Everyone would love to find the perfect stock. But will you ever really find a stock that gives you everything you could possibly want?
One thing's for sure: If you don't look, you'll never find truly great investments. So let's first take a look at what you'd want to see from a perfect stock, and then decide if Coach
The quest for perfection
When you're looking for great stocks, you have to do your due diligence. It's not enough to rely on a single measure, because a stock that looks great based on one factor may turn out to be horrible in other ways. The best stocks, however, excel in many different areas, which all come together to make up a very attractive picture.
Some of the most basic yet important things to look for in a stock are:
- Growth. Expanding businesses show healthy revenue growth. While past growth is no guarantee that revenue will keep rising, it's certainly a better sign than a stagnant top line.
- Margins. Higher sales don't mean anything if a company can't turn them into profits. Strong margins ensure a company is able to turn revenue into profit.
- Balance sheet. Debt-laden companies have banks and bondholders competing with shareholders for management's attention. Companies with strong balance sheets don't have to worry about the distraction of debt.
- Money-making opportunities. Companies need to be able to turn their resources into profitable business opportunities. Return on equity helps measure how well a company is finding those opportunities.
- Valuation. You can't afford to pay too much for even the best companies. Earnings multiples are simple, but using normalized figures gives you a sense of how valuation fits into a longer-term context.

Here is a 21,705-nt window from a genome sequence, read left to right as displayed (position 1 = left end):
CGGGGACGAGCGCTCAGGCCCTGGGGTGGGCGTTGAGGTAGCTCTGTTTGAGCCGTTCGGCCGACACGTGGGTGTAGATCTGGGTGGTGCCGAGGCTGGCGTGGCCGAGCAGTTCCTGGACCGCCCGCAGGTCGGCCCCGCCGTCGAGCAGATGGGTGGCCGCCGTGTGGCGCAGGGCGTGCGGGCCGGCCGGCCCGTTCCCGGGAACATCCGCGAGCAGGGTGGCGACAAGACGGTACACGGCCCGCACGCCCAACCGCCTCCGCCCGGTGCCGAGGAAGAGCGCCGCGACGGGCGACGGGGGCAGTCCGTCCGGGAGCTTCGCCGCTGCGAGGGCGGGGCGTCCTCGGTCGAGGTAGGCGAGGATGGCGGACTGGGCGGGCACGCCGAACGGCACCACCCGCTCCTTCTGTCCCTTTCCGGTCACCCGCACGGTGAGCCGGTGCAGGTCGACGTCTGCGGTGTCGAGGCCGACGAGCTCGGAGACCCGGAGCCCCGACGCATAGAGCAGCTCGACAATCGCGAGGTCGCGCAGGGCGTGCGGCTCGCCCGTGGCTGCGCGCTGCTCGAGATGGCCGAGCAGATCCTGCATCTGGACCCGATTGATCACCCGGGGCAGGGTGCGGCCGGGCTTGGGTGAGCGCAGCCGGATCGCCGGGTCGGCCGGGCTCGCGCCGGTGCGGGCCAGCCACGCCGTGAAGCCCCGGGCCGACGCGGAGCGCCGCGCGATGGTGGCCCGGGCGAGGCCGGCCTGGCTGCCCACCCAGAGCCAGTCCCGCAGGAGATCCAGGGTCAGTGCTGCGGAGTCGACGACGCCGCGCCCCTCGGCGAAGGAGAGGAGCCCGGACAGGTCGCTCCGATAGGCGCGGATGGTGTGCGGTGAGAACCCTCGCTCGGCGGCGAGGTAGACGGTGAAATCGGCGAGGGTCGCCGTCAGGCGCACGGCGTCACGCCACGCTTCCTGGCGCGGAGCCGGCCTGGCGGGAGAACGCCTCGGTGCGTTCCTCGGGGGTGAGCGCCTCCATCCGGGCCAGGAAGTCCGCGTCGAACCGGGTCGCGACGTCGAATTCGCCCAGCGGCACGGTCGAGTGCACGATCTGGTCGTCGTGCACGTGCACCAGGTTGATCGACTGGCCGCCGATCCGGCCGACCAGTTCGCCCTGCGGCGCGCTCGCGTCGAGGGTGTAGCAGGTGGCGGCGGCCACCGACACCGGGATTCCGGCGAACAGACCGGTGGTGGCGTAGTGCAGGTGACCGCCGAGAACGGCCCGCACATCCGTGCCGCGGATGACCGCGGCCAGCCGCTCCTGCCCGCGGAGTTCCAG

- Dividends. Investors are demanding tangible proof of profits, and there's nothing more tangible than getting a check every three months. Companies with solid dividends and strong commitments to increasing payouts treat shareholders well.
With those factors in mind, let's take a closer look at Coach.
What We Want to See
Pass or Fail?
|Growth||5-Year Annual Revenue Growth > 15%||15.9%||Pass|
|1-Year Revenue Growth > 12%||18.3%||Pass|
|Margins||Gross Margin > 35%||73.4%||Pass|
|Net Margin > 15%||21.4%||Pass|
|Balance Sheet||Debt to Equity < 50%||3.7%||Pass|
|Current Ratio > 1.3||2.74||Pass|
|Opportunities||Return on Equity > 15%||46.9%||Pass|
|Valuation||Normalized P/E < 20||20.73||Fail|
|Dividends||Current Yield > 2%||1.1%||Fail|
|5-Year Dividend Growth > 10%||NM||NM|
|Total Score||7 out of 9|
Source: Capital IQ, a division of Standard and Poor's. NM = not meaningful; Coach has only paid a dividend since 2009. Total score = number of passes.
With a score of seven, Coach does very well, especially for a retailer. Serving the luxury segment has proven to be a highly successful model over the years.
During the recession, some investors feared that high-end retailers like Coach, which is known for its designer handbags, would suffer. Indeed, some retailers, such as Abercrombie & Fitch
In addition, Coach has done a good job of raising its international sales. It has a strong presence in the Japanese market and has seen big growth in China. Despite recent disappointment with stagnant margins, Coach and its focused strategy have produced margin levels that put those of more general high-end retailers Nordstrom
Coach appears to be doing all the right things, and as the economy recovers, more customers may be able to move up to the company's higher-end products. That can only serve to make Coach look even closer to perfection in the years to come.
No stock is a sure thing, but some stocks are a lot closer to perfect than others. By looking for the perfect stock, you'll go a long way toward improving your investing prowess and learning how to separate out the best investments from the rest.
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